Demand for lithium expected to put a charge in Manitoba's beleaguered mining sector
Discovery of mineral used in batteries has drills turning around Snow Lake
It may not offset the hundreds of mining jobs that northern Manitoba is losing, but exploration companies are bullish on the potential for lithium.
One of the hubs of activity for a mineral vital in the world's drive to electrification is around Snow Lake, 200 kilometres east of Flin Flon.
"If we get three or four mines going up there again, we could probably get 500 directly employed people," said geologist Dale Schultz, who is collaborating with a new mining company called Snow Lake Resources.
It's a lofty goal, but then lithium, used in batteries, is a hot commodity in the expected electrification of our society, including vehicles. And jurisdictions are taking notice: only months ago the B.C. government promised it would take steps to ensure all new cars and trucks sold in the province are emission-free by 2040.
That means the resource will become more valuable as time goes on, Schultz says.
"That's the common wisdom right now."
Betting on lithium
In and around Snow Lake, drills are turning for lithium.
Snow Lake Resources has dibs on a 6.3-million-tonne resource estimate, while Far Resources is digging into an initial resource of 1.1 million tonnes.
The exploration comes amid a downturn in the province's mining industry.
The sector faced a body blow last year when Hudbay announced its intentions to pull up stakes in Flin Flon by 2021 due to a lack of ore in the ground. In another setback, Vale laid off 169 employees last year at its Thompson mine.
To save even some of those Hudbay positions, Snow Lake is being held up as a saving grace. The miner expects to transfer employees to the Stall mill, Lalor mine and a refurbished New Brit Gold mill, all near Snow Lake.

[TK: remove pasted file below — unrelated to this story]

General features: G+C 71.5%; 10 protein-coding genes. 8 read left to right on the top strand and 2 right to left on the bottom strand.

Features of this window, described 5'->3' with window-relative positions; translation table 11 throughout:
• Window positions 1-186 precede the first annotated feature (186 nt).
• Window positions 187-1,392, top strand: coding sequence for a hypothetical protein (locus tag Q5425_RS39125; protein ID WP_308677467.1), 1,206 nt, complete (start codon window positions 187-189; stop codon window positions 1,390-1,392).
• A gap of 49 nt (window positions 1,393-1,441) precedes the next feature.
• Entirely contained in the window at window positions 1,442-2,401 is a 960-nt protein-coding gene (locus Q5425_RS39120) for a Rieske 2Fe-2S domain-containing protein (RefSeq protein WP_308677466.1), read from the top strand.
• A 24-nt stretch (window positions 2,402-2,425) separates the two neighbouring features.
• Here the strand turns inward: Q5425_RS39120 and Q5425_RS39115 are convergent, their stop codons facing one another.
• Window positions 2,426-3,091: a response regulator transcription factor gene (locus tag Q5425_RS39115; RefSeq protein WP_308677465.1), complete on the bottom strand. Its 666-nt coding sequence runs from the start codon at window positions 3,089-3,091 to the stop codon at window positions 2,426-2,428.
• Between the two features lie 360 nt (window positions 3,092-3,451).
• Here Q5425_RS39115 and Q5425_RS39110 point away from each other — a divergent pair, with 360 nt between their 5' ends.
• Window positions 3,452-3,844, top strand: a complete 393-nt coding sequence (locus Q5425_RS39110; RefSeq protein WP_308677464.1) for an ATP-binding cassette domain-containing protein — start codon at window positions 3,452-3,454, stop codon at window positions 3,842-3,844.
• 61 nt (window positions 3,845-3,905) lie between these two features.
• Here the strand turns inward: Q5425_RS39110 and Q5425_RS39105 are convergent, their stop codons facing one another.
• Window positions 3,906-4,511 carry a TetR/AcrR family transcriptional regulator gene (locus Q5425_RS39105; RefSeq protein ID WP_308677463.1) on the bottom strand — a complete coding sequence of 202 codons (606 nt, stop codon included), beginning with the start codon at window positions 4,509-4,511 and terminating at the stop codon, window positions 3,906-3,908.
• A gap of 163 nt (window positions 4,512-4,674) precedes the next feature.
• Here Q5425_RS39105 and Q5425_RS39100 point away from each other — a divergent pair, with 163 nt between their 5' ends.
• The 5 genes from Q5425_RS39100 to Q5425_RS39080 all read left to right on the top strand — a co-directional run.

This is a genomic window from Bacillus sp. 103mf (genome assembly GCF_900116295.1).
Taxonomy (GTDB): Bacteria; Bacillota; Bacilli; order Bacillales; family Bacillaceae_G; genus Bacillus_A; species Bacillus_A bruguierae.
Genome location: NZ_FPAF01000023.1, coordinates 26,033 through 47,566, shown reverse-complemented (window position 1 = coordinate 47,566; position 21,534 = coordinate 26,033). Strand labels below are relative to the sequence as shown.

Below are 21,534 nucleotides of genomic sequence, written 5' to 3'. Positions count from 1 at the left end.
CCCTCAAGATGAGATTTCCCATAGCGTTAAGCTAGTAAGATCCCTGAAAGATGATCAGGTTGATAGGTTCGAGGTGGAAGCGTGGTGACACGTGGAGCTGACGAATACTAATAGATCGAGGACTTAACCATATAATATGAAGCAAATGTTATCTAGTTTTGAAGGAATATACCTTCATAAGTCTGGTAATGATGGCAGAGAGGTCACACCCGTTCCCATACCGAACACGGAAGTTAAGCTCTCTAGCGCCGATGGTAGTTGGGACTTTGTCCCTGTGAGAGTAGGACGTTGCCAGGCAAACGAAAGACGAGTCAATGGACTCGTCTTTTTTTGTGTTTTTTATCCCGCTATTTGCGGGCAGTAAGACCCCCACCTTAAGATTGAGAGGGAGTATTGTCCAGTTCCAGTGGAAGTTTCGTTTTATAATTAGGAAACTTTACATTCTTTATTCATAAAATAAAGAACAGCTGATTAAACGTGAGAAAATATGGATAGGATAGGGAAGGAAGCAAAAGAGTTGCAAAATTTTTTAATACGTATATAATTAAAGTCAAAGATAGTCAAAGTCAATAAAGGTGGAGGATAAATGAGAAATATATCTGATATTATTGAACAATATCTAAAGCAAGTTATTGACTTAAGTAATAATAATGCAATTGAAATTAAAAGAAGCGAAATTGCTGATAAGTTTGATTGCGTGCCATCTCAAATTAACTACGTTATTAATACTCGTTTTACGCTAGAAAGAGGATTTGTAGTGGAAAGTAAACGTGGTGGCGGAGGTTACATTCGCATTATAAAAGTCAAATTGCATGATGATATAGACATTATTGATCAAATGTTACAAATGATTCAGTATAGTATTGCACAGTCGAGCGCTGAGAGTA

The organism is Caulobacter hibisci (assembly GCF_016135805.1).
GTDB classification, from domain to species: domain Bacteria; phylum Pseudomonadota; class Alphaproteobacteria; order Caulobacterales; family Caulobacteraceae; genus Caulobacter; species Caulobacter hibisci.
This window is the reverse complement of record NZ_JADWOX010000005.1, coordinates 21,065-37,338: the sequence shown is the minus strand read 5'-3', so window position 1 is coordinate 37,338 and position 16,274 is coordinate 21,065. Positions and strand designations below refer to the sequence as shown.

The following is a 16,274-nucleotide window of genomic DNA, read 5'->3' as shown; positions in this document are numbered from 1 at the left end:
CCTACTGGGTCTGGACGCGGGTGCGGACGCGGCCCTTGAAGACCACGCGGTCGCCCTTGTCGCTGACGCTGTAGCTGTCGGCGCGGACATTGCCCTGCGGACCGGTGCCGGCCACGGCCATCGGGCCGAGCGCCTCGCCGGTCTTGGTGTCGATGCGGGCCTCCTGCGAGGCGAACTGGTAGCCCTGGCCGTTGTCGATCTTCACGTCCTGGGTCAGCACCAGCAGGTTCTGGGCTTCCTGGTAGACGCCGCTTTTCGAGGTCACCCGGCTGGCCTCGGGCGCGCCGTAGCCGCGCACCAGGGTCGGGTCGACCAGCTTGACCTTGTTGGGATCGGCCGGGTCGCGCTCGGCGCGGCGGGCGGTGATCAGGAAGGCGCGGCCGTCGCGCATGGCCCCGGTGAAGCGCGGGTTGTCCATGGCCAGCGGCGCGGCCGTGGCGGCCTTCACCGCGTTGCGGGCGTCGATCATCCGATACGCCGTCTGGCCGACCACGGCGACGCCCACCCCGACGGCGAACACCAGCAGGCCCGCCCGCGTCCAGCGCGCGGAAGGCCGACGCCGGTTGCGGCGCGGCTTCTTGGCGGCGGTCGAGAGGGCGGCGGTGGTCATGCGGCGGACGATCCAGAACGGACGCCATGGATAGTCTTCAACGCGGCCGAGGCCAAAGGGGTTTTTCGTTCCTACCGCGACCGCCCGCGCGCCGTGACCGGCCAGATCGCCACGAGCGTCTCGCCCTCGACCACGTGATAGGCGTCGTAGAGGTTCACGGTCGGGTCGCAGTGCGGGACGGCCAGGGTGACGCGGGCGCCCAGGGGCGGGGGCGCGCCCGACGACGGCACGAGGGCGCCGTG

It will lessen the blow, but it won't save all 800 Hudbay jobs at risk in Flin Flon.
That's where further exploration may come into play.
In addition to the play for lithium, Rockcliff Metals, a Toronto-based miner, is after a gold deposit in the region.
Toby Mayo, president and CEO of Far Resources, says there's no denying the demand for lithium can lift the fortunes of Snow Lake.
"There's no reason why a huge number of additional discoveries can't be made that will really put Snow Lake on the map — again."
Hope during a downturn
Snow Lake has a storied mining history, but is subject to the whims of the industry's cyclical nature.
Mayor Peter Roberts acknowledges his northern community may be approaching a time when a stream of Flin Flon residents come to their community to work, instead of a flow of citizens travelling in the opposite direction.
He's encouraged by any sign of drilling, but said he cannot hang his hopes on firms which haven't started mining yet. In the meantime, he's hopeful that Hudbay, still exploring in the region, can strike riches.
"As long as there is exploration, there's always hope for a longer future," he said.
In Manitoba, senior mining companies intended to spend $41.3 million toward exploration in 2018, while junior miners invested $6.3 million toward the same task, according to Natural Resources Canada figures.
Ken Klyne, president of the Manitoba Prospectors and Developers Association, said provincial exploration can rise again by simplifying the permitting process and reducing the need for onerous consultations.
"It's a huge problem created and we're not going to turn it around overnight."